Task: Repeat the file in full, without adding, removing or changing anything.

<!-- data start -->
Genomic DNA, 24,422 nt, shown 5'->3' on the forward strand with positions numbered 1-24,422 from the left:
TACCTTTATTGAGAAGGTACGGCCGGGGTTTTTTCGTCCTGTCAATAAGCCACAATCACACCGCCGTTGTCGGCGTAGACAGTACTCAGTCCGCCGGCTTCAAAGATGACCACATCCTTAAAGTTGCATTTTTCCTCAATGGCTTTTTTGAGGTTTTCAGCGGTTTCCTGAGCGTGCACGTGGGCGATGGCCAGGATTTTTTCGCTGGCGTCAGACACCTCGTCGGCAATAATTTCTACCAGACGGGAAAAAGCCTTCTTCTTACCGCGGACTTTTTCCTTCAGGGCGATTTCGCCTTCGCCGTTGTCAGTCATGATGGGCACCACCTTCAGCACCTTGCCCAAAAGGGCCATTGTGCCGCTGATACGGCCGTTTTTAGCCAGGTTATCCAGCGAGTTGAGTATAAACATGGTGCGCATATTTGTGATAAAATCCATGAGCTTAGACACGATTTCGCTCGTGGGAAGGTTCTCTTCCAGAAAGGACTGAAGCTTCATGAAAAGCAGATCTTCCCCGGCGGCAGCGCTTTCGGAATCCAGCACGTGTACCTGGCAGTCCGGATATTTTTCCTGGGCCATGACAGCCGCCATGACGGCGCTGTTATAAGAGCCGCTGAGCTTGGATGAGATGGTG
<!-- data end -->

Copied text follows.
Genomic DNA, 24,422 nt, shown 5'->3' on the forward strand with positions numbered 1-24,422 from the left:
TACCTTTATTGAGAAGGTACGGCCGGGGTTTTTTCGTCCTGTCAATAAGCCACAATCACACCGCCGTTGTCGGCGTAGACAGTACTCAGTCCGCCGGCTTCAAAGATGACCACATCCTTAAAGTTGCATTTTTCCTCAATGGCTTTTTTGAGGTTTTCAGCGGTTTCCTGAGCGTGCACGTGGGCGATGGCCAGGATTTTTTCGCTGGCGTCAGACACCTCGTCGGCAATAATTTCTACCAGACGGGAAAAAGCCTTCTTCTTACCGCGGACTTTTTCCTTCAGGGCGATTTCGCCTTCGCCGTTGTCAGTCATGATGGGCACCACCTTCAGCACCTTGCCCAAAAGGGCCATTGTGCCGCTGATACGGCCGTTTTTAGCCAGGTTATCCAGCGAGTTGAGTATAAACATGGTGCGCATATTTGTGATAAAATCCATGAGCTTAGACACGATTTCGCTCGTGGGAAGGTTCTCTTCCAGAAAGGACTGAAGCTTCATGAAAAGCAGATCTTCCCCGGCGGCAGCGCTTTCGGAATCCAGCACGTGTACCTGGCAGTCCGGATATTTTTCCTGGGCCATGACAGCCGCCATGACGGCGCTGTTATAAGAGCCGCTGAGCTTGGATGAGATGGTG